Seven Tough Questions for Useful Proposals

    Jeevan Sivasubramaniam Posted by Jeevan Sivasubramaniam, Managing Director, Editorial, Berrett-Koehler Publishers Inc.


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    Seven Tough Questions for Useful Proposals

    Many people have great ideas for nonfiction books that help change the world politically or socially or that help individuals grow in spirit and purpose. That said, keep these seven questions in mind when formulating your book proposal:

    1. Is the book really needed? Authors often write books that they feel people need to read, but that fact does not mean people will read them. More and more people are getting cancer, recovering from mental illness, overcoming addictions, or getting sick of the economy every year, but there are already 1,001 books on these subjects. Why is yours different? What makes your book especially compelling? If you have teenage children or nieces and nephews, pitch your book to them and gauge their interest level -- you'll receive the same response from the marketplace.

    2. Is your book tightly focused? Too many people want to write a “world as I see it and how it should be” type of book where they comment on all aspects of a particular subject. These sprawling works hold little appeal for most book buyers. Readers don’t want a grand vision or blueprint for a new government or economy or behavioral model (unless you are an influential world leader who has the clout to make these changes happen). Exhaustive books are just that -- exhausting. If you can’t sum up your book's core premise in two sentences, it’s too scattered.

    3. Who is the audience for your book? Don’t look for overly general markets and say that your book is "for everyone concerned about the environment," "about democracy," "about spirituality.” In nonfiction, there is no such thing as a general reader. Be specific and carve out a niche for which a sizable yet specific audience exists. No one walks into a bookstore and asks for a book about "something that could be for everyone."

    4. Are your qualifications, background, and knowledge directly related to your subject? There are doctors who write about politics, politicians who write about economics, and economists who write about spirituality. The problem is that these people lack the qualifications and professional consulting and speaking experience in the subject they are writing about. Are professional qualifications the only measure of authority on a subject? No, but consider this scenario: if you needed surgery, would you go with (1) someone who has conducted a lot of independent research and learned a lot about medicine, or (2) a board-certified surgeon? Keep in mind that you can disregard everything stated above if you are a celebrity, a fact that explains why Tori Spelling can write a New York Times bestseller about parenting.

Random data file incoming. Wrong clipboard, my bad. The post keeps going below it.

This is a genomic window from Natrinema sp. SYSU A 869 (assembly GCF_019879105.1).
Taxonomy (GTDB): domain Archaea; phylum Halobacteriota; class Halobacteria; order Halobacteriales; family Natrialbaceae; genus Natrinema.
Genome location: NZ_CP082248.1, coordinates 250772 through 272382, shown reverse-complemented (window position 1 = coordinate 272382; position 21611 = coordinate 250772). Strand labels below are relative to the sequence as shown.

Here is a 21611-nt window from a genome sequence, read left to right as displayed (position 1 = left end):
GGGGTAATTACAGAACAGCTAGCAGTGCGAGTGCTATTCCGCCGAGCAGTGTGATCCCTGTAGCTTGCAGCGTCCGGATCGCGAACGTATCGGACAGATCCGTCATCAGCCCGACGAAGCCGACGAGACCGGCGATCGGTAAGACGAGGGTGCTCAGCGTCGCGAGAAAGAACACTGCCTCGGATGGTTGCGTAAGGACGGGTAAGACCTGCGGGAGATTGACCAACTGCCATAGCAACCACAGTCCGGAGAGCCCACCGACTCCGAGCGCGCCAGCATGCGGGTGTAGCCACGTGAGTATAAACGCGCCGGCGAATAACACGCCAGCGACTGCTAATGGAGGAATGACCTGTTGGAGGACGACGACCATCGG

5. What are the competing titles? This question is related to question number 1. Who else has written on this subject and what other books are already out there? How does your book differ (again, in a compelling way) from those? Be realistic and don’t list books by Elizabeth Gilbert, Deepak Chopra, Thomas Friedman, and Malcolm Gladwell as competitive titles, unless you are as famous as they are. Then again, if you're famous, you can write about anything you want.

    6. What will the length be and how will the layout look? Be aware of certain parameters that affect your book. Books are getting shorter, so you will run up against more reservations once you pass the 200-page mark. Color photographs and other graphic elements increase the costs for most publishers, so they will have to price the book higher to recoup costs. Inserts such as CDs or other materials also drive up costs. Just be mindful of factors like these.

    7. How will you actively market and support the book? Remember, books don’t launch movements; movements launch books. In the same vein, a book doesn't launch an author's career and visibility; an author's career and visibility are what launch a book (i.e. don't expect a book to kick-start your career). Don't tell the publisher that you are available to write articles, speak at events, and engage in other promotional efforts. You should already be writing, speaking, and consulting. Have a ready audience before you start your book so you have a base that you can market and sell the work to.

    And finally, be careful when making assumptions about publishers and how publishing works. Publishing is an industry unlike any other, and the rules that govern business elsewhere don’t apply here. Learn the lesson that Borders recently learned. The company's last five CEOs did not have a publishing background and tried to run the company like the ones they used to run. What could have worked wonders in other arenas drove a great store to bankruptcy.

    Alright, now get back to work.

    Jeevan

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